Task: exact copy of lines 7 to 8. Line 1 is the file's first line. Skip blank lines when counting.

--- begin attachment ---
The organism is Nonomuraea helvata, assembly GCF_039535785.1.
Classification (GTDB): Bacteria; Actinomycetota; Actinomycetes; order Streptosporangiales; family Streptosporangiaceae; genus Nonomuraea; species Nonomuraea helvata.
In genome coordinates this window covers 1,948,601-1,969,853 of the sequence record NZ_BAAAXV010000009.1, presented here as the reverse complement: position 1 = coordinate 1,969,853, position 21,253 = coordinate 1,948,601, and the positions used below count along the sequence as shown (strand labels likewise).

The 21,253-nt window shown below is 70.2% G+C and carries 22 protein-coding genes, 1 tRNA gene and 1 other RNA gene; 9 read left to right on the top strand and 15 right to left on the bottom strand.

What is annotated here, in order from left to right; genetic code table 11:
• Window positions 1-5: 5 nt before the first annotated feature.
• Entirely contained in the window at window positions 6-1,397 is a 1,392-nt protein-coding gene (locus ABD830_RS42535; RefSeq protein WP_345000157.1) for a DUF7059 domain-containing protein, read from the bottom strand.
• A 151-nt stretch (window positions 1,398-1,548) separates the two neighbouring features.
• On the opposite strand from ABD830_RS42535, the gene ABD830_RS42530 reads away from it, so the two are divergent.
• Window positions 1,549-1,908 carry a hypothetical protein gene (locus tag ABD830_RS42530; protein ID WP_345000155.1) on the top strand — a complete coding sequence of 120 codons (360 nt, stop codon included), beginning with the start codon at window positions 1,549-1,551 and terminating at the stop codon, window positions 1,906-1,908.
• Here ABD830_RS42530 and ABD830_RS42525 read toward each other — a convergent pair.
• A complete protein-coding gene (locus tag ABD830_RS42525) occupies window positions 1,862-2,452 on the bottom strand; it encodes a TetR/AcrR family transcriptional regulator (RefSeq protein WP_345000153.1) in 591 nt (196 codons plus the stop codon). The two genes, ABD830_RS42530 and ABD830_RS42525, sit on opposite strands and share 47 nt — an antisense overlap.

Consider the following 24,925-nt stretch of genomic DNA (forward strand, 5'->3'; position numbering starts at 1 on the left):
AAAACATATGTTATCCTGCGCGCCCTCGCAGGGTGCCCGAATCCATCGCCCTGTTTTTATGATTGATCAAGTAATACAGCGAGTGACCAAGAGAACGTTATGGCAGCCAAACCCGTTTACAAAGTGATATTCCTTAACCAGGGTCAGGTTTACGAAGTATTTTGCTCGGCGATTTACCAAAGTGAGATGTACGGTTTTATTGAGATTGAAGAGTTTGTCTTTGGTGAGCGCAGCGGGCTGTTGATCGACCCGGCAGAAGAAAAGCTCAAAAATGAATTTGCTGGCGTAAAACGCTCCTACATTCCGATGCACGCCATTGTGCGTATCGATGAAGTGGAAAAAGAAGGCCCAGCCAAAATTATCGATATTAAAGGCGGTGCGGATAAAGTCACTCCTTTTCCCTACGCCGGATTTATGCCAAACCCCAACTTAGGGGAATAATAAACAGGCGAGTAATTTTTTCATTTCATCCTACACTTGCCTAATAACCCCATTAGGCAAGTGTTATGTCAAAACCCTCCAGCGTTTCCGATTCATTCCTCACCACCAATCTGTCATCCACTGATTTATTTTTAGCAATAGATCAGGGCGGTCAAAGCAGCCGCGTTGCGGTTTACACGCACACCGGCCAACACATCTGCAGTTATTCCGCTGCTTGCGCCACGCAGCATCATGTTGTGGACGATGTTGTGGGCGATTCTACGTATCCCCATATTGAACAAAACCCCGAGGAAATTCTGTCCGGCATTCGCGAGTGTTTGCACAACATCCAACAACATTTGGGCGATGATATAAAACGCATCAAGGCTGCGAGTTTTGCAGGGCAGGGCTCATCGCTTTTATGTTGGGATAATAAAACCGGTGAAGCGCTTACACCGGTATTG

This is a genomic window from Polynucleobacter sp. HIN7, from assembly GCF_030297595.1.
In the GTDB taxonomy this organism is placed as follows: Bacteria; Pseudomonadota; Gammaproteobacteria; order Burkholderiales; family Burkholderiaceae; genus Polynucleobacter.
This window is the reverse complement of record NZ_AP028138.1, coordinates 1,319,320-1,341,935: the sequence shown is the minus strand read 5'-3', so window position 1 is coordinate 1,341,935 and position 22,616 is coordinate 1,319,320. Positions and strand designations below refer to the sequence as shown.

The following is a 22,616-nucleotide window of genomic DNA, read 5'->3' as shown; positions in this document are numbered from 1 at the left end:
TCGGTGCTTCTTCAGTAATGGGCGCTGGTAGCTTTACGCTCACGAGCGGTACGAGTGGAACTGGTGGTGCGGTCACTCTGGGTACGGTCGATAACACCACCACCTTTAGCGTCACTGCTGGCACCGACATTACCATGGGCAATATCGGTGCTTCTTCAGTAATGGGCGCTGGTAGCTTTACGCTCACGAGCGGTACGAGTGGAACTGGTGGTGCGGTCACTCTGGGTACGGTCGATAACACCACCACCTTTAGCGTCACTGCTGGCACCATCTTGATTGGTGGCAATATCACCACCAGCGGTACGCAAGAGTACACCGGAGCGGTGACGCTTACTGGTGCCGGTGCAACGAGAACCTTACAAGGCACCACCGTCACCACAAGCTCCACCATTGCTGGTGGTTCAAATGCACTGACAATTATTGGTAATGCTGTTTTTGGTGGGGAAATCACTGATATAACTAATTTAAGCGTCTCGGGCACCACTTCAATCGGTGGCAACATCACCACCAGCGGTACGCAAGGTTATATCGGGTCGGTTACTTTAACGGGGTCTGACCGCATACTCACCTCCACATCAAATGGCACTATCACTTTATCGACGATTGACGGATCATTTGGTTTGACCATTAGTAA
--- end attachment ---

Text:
• Entirely contained in the window at window positions 6-1,397 is a 1,392-nt protein-coding gene (locus ABD830_RS42535; RefSeq protein WP_345000157.1) for a DUF7059 domain-containing protein, read from the bottom strand.
• A 151-nt stretch (window positions 1,398-1,548) separates the two neighbouring features.